January is “Train Your Dog” Month

How can you keep your dog’s brain stimulated when the temperatures outside are too cold for longer walks? Games that engage your dog’s mind! Free-shaping is a excellent “game” that both gives your dog a mental workout and improves your skill at training your dog (specifically, your observation skills and timing). Free-shaping can build confidence (when done correctly to avoid too much frustration) and improve your relationship with your dog. Here is a very good video that explains free-shaping and how to use it to play a game called “101 Things To Do with a Box.” The first half explains the concept and the second half demonstrates it.

Photo by Sigmund on Unsplash

January is Train Your Dog Month

Teaching your dog to come when called (Recall) is an important skill and it needs to be proofed in a variety of contexts, levels of distraction, and locations. And it needs to be practiced frequently so your dog’s Recall remains a strong behaviour with a long history of positive reinforcement.

Here is a fun training video teaching a Recall. It does a very good job of breaking down the skill into small pieces and shows the progression of the dog’s skills in varying levels of distractions. NOTE: you do not need a clicker (as shown in the video); you can use a marker word like “Yes!” if you like. And you do not need to use the same word as the verbal cue.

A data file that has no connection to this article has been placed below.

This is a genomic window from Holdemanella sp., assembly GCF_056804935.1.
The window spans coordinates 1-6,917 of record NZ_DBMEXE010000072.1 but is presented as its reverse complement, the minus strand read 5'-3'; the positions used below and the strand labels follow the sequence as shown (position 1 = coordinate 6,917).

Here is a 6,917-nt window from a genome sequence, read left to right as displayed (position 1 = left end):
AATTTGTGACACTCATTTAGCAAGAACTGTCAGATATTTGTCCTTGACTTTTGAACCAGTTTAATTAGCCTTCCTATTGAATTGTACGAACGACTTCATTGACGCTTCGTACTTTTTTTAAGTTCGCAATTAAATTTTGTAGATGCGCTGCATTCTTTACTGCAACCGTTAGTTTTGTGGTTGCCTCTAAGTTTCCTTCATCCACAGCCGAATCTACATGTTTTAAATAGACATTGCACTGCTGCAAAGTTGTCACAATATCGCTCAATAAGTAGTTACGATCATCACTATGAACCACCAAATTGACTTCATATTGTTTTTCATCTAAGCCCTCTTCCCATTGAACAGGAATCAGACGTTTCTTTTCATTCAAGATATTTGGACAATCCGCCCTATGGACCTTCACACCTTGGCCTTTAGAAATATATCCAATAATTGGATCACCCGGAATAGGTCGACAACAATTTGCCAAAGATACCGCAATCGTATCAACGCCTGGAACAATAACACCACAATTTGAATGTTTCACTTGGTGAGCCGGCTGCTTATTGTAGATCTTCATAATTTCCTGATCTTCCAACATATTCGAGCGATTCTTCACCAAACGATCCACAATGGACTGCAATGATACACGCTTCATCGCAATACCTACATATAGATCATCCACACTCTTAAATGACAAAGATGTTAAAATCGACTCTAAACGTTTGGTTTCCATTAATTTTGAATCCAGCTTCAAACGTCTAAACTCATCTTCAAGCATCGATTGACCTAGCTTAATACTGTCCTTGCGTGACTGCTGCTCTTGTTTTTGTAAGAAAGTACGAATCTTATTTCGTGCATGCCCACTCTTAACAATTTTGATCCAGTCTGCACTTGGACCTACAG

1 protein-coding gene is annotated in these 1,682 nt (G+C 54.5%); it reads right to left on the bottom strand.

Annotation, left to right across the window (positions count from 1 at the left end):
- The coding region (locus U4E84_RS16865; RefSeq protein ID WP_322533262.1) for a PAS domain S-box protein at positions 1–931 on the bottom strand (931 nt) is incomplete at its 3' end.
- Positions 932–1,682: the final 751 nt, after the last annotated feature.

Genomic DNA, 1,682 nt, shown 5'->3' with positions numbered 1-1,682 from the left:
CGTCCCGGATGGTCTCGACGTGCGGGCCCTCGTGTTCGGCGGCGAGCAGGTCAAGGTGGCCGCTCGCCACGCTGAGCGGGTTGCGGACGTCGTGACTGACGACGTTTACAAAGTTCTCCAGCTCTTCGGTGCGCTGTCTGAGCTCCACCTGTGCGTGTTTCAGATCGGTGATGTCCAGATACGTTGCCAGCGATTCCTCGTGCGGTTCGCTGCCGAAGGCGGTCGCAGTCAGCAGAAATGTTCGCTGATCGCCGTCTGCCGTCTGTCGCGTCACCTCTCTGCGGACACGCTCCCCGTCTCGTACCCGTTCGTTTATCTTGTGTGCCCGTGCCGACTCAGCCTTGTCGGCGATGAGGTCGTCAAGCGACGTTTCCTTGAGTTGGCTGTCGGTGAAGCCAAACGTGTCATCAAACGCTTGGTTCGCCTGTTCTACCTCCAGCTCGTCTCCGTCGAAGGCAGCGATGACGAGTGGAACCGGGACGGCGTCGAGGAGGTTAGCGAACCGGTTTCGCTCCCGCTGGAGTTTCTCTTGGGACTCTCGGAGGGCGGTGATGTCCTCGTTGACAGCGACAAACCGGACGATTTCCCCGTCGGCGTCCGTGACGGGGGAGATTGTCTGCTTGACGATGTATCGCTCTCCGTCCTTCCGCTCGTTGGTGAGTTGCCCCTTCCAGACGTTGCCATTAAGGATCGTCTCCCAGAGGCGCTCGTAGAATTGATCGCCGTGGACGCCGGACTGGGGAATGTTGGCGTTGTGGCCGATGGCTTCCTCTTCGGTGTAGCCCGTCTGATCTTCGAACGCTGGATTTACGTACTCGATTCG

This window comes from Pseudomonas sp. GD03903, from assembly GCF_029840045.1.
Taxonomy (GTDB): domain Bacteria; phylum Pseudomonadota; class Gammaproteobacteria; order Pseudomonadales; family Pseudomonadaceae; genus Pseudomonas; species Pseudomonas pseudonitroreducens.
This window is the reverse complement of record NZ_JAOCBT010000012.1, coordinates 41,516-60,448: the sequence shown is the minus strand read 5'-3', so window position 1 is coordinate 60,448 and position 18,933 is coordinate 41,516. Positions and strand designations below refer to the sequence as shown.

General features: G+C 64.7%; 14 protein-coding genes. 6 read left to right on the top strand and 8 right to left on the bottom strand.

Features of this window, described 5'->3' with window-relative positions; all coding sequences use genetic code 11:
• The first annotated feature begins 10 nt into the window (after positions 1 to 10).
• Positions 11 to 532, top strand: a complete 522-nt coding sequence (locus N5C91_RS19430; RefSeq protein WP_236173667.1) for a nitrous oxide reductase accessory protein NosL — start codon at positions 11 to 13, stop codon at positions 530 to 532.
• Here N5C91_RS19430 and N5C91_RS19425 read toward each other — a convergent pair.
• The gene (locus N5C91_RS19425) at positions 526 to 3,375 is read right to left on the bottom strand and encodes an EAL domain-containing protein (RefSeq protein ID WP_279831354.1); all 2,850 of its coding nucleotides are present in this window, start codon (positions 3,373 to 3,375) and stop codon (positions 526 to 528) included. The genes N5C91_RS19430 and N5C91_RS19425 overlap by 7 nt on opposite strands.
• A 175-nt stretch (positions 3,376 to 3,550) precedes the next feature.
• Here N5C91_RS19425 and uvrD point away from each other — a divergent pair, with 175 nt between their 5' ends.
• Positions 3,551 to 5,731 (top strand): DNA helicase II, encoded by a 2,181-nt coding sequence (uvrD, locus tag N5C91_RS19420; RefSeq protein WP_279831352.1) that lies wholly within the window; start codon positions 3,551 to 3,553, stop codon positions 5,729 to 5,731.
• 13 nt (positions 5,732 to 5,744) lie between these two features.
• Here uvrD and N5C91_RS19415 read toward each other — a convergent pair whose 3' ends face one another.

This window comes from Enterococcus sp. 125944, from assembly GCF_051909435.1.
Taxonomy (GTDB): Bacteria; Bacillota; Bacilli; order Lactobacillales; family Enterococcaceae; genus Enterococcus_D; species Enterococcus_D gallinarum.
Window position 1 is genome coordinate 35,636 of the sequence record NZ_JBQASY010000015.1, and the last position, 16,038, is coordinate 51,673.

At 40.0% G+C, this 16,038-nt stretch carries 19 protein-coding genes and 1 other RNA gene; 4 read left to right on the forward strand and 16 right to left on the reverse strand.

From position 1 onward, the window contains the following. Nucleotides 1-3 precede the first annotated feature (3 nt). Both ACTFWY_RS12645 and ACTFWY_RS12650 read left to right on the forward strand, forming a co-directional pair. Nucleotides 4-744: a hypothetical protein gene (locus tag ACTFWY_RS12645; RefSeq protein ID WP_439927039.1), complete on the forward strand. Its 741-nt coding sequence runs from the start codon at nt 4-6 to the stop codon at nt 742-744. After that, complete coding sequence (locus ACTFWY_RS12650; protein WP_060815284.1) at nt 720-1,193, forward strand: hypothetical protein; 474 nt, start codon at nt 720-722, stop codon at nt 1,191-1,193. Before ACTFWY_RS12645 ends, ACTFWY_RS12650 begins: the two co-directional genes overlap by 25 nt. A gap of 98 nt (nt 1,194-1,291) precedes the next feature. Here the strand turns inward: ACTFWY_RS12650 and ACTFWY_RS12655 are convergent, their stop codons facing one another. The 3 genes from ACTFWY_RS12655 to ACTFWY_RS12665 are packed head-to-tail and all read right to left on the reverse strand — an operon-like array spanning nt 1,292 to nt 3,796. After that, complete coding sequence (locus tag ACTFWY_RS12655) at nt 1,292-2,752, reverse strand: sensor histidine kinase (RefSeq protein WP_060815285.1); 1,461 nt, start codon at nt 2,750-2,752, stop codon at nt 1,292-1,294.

Photo by Oscar Sutton on Unsplash

January is Train Your Dog Month

Does your dog know SIT? In a high distraction environment? When you are sitting in a chair? From a distance? Without any body language cues from you?

Here is one of my favourite instructional videos for teaching a dog to SIT on cue. The instructor includes some important points about fading the lure and establishing a verbal cue. It’s a great review, even if your dog already knows how to SIT on cue.

photo credit Taylor Kopel on UnSplash

January is “Train Your Dog” Month

With just 5 minutes of training a day, teach your dog to relax and settle when people come to the door or when guests visit your home

Now is the time to start training to help ensure your dog is better-behaved and better able to relax when people come to the door or guests come over.

What you will need:

A blanket/mat/towel to serve as your dog’s “place.” A dog bed or crate will work, too, but if you use an easily portable mat/blanket/towel, then it can be used in many locations and you can easily take it with you to other locations outside the home (yard, park, a friend’s home, an outdoor cafe, etc.).

Small bits of food your dog likes. The food should be valuable enough that your dog will want to train, but not so valuable that your dog is too excited to relax. Using a portion of your dog’s regular meal may be ideal.

A non-toxic hollow food dispensing toy or a bully stick that will occupy your dog for 5 minutes (for teaching the beginning of SETTLE).

Contact me if you would like to participate privately, with or without online personalized instruction. I’ll email you 12 sets of instructions, each with a 5 minute training session to help your dog settle and greet guests politely and calmly.

Photo by Taylor Kopel on Unsplash